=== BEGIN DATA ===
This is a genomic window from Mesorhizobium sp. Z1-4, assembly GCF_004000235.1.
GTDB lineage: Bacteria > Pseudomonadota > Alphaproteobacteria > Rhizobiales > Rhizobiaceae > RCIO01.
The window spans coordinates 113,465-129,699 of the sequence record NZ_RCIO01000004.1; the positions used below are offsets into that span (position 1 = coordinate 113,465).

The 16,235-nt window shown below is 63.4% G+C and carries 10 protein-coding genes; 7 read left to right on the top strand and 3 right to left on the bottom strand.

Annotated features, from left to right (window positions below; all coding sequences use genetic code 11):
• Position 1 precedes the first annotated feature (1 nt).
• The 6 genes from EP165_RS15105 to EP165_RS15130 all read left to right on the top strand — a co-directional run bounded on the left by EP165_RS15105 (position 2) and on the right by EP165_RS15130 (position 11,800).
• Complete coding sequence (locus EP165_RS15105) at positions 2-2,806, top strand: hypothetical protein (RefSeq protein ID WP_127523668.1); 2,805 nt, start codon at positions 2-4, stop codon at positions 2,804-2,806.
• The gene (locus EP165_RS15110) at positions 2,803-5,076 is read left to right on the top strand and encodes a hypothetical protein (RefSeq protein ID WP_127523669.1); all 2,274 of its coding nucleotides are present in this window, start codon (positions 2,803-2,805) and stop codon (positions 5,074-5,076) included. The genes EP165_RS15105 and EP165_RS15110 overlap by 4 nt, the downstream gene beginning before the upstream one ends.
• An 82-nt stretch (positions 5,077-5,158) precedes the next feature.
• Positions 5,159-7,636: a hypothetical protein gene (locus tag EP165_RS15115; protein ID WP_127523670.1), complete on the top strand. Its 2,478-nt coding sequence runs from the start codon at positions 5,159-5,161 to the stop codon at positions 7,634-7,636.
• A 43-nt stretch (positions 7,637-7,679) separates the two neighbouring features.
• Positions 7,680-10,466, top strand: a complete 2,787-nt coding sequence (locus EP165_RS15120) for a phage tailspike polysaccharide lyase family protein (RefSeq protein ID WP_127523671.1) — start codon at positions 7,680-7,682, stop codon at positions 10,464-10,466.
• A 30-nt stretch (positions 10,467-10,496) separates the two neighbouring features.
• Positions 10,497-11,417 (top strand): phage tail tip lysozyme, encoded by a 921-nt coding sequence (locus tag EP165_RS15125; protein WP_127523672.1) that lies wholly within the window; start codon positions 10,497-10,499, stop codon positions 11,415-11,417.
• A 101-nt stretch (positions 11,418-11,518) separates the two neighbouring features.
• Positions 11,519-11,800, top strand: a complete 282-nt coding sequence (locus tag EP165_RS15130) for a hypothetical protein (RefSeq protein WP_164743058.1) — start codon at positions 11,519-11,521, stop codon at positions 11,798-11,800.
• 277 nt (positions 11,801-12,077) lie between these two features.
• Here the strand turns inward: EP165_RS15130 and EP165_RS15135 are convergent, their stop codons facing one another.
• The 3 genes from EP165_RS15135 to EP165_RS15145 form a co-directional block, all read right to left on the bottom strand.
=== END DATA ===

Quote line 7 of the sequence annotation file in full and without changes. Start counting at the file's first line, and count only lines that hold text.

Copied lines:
• The 6 genes from EP165_RS15105 to EP165_RS15130 all read left to right on the top strand — a co-directional run bounded on the left by EP165_RS15105 (position 2) and on the right by EP165_RS15130 (position 11,800).